Spike Lee's films are consistent in one respect, even for the lesser
ones, which is that they're always pressing buttons. In the case of
Jungle Fever, it's another work where messages come out more than from
a guy on a postal route. But that's perhaps part of the point, where
such points come in many forms and sometimes like a barrage. This time,
it doesn't completely gel as well as Lee's Do the Right Thing, which
also held anger, contemplation, humor, and pathos about city life. But
this time it's also a tale of sexual morays, where both white and black
sides have their share of racism and prejudices, and at the core is a
story of outcasts. The interesting thing then about Jungle Fever is how
Lee's own decisions in casting and in the unique way he shoots his
subjects and implements a subjective take more often then not trump
what comes out in his script. Then again, maybe it's close to being
inevitable with how the elements mix, and at the end there are some
parts of the film that are the best that Lee's done so far as a
Wesley Snipes and Anabella Sciora star as the said 'jungle fever' couple, the man being married with a kid, of all things to a woman who is also light-skinned and with her own 'issues', and the woman having an 'old-fashioned' Italian father. When their affair becomes known to both sides, the costs come out and they both become outcasts. And at the end of all of the points that are made in Jungle Fever by Lee, even through the ones that are pounded and (of the period) quite topical and prominent, this notion of society and culture being the biggest culprit is hard to ignore. This main point is made very well by Lee's script, and even as sometimes the script doesn't have the best dialog or lines a little 'too easy', if that makes any sense, there are many scenes which do support this to the fullest. And as the job of any good director is to cast right, this film is filled with a who's-who's of professionals and character actors.
One could go on as to who appears in the film, from Anthony Quinn to Tim Robbins to Ossie Davis to John Turturro, and they all fit their parts and contribute to adding a level of fascination in each. When the less desirable aspects peak in even more, it only adds to what ends up working on screen. Sometimes the script, as mentioned, is a little derivative and trying to touch ALL bases, with a but the film is more often than not alive due to (some of) the music at times. Maybe the most genius pieces of casting were Samuel L. Jackson, in (arguably) one of his very best performances, and Halle Berry. In a sense there are similar points made in the "A" storyline and the "B" one, where there is some extra interest in the supporting characters and their connection with the main ones. Jackson and Berry are crack-heads, and outcasts, and to their own degree have the same crap end of the stick as the leads to. Among many scenes where confrontations reach a great emotional intensity, the best comes with Snipes going into the crack-house and seeing just the purest dark side of society, what really does bring people down.
In the end, Jungle Fever is one of the Lee movies that is worth seeing, that may prove on a repeat viewing to bring even more thought than previous. It's energetic, somber, occasionally funny and shocking in equal measure.
Flipper Purify is a successful architect with a beautiful wife and a
smart young daughter back at his apartment. When he gets a new temp in
to work alongside him he is not pleased that she is white but her hard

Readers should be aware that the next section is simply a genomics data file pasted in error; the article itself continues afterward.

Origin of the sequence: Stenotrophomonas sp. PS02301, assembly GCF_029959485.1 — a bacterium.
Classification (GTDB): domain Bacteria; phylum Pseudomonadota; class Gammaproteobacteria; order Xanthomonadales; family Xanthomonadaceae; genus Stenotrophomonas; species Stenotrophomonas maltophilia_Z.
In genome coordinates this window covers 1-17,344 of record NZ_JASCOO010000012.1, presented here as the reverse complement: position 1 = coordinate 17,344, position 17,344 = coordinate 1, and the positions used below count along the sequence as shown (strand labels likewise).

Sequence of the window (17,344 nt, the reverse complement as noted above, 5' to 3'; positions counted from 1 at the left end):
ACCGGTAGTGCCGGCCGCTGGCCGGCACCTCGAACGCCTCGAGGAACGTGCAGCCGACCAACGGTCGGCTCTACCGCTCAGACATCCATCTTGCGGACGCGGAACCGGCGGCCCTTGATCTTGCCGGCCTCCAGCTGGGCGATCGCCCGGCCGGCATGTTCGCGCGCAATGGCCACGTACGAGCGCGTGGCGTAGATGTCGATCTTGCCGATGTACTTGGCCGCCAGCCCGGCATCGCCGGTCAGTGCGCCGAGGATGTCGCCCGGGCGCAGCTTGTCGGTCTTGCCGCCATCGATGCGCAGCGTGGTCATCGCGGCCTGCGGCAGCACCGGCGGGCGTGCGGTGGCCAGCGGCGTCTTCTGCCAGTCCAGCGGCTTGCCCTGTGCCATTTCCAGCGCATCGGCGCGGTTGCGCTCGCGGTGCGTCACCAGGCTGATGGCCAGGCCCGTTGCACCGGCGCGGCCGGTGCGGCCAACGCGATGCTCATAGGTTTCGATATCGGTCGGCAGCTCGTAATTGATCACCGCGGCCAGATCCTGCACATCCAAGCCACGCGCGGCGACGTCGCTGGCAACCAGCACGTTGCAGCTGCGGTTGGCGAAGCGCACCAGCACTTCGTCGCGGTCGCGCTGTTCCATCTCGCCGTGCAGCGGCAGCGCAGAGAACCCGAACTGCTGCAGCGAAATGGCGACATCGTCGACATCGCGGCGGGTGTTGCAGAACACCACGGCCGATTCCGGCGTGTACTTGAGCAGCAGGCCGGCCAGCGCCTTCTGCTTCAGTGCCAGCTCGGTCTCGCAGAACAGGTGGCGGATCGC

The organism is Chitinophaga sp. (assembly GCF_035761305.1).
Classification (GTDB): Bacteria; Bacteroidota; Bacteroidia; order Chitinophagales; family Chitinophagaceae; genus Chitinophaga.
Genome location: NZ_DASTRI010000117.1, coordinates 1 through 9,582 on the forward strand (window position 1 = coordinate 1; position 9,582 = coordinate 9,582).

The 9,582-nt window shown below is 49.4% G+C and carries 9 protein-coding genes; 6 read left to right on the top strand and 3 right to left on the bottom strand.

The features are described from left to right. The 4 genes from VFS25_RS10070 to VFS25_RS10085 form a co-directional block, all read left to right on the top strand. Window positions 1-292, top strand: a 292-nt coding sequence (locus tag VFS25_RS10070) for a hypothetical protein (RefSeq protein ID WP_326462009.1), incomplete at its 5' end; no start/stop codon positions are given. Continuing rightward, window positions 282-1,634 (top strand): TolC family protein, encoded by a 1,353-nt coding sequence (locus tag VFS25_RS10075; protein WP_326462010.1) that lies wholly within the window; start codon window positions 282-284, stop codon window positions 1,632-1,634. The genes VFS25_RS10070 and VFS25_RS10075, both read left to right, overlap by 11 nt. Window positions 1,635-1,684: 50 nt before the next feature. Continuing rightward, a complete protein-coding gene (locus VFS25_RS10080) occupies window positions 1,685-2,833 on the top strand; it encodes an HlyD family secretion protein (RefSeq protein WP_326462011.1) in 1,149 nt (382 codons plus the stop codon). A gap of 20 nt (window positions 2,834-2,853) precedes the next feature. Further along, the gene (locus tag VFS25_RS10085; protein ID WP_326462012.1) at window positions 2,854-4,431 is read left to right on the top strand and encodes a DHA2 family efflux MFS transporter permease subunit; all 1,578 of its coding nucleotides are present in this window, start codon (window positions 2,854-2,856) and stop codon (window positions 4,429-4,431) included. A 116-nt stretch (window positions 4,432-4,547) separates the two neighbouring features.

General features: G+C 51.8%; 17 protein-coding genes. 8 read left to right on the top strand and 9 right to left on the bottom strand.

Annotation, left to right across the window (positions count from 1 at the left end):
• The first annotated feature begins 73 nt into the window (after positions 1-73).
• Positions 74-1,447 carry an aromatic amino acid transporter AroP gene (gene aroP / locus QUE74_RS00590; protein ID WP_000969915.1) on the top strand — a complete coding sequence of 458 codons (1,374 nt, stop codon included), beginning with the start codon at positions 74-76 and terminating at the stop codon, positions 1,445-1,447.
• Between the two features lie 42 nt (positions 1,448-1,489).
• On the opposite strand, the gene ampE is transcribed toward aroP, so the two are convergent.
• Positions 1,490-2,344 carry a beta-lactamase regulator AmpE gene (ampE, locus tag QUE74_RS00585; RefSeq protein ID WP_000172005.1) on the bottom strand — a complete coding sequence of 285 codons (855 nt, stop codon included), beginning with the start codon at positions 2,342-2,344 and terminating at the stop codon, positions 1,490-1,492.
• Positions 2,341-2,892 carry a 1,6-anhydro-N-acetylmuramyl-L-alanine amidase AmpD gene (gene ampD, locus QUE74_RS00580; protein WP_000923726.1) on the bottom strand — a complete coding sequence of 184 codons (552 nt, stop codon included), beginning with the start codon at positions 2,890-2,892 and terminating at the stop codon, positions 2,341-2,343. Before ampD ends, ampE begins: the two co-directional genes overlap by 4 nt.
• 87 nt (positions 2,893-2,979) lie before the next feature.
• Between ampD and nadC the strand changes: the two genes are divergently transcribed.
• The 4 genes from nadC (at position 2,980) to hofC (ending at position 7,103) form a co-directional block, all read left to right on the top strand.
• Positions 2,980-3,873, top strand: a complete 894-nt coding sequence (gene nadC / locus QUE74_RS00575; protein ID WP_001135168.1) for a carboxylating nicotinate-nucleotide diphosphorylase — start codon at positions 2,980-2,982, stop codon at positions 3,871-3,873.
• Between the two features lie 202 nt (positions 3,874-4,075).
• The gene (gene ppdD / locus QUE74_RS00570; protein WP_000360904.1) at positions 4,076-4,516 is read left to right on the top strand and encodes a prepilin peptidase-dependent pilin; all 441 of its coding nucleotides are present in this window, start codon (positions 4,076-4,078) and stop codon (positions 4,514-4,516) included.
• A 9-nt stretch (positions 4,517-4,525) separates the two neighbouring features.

work impresses him. Working late one night, chatting becomes a
connection which becomes flirting which becomes sex. Their affair
continues even as Flipper quits his job to branch out alone. However
his life is thrown into chaos when his wife Drew finds out.
The opening credits are catchy and the material is just the sort of racial issue that Spike Lee made his name but somehow the film itself really failed to catch my imagination or hold my attention. The central plot is simple enough but Lee fills it out with characters, debate and a couple of subplots but yet somehow doesn't manage to pull it all together into one compelling film. Of course those that like Spike Lee know that even when he is at his most average he can still make an interesting film. And so it is here because the film does have plenty of interesting scenes but it is the narrative and formulation of his point where it fails to come off. In his defence Lee has written some convincingly real characters with unfortunately real attitudes but by leaving these people mostly unchallenged to deliver their opinions he allows two things to happen. Firstly the film feels like a series of disjointed conversations most of which are interesting enough to listen to but don't a total film make.
Secondly, and more importantly, Lee appears to be in agreement with some of his characters that mixed race relationships are not a good idea. If this is not his opinion then he has done a poor job in putting his thoughts across. If he is in agreement then he has done a poor job in presenting this point in a coherent and convincing fashion. Instead it seems like the racists have won which is maybe is his point but if so yet again he hasn't done a good job of putting it across. In fact thinking about it, his point probably is that it all isn't worth the effort but, like I say, it isn't very well delivered and a lot of the ideas are half-cooked. The cast make it well worth a look regardless thanks to Lee's usual skill in assembling his actors. Snipes has massively fallen from grace in regards his career and his personal life but here he is pretty good. The material is just a little beyond his range but he does the basics well. Sciorra is better and works well with him. Lee is Lee while McKee is rather wasted with her simplistic race rage. Quinn is a nice touch in support while Turturro is as good as I have come to expect from him. Davis and Dee are good but they exist in another film, albeit the drugs subplot is interesting and both Jackson and Berry are impressive but it doesn't really fit. Lee's direction is his usual style but his use of soundtrack is weak the tunes themselves are good but he doesn't put them across the film with any reason or sense of meaning.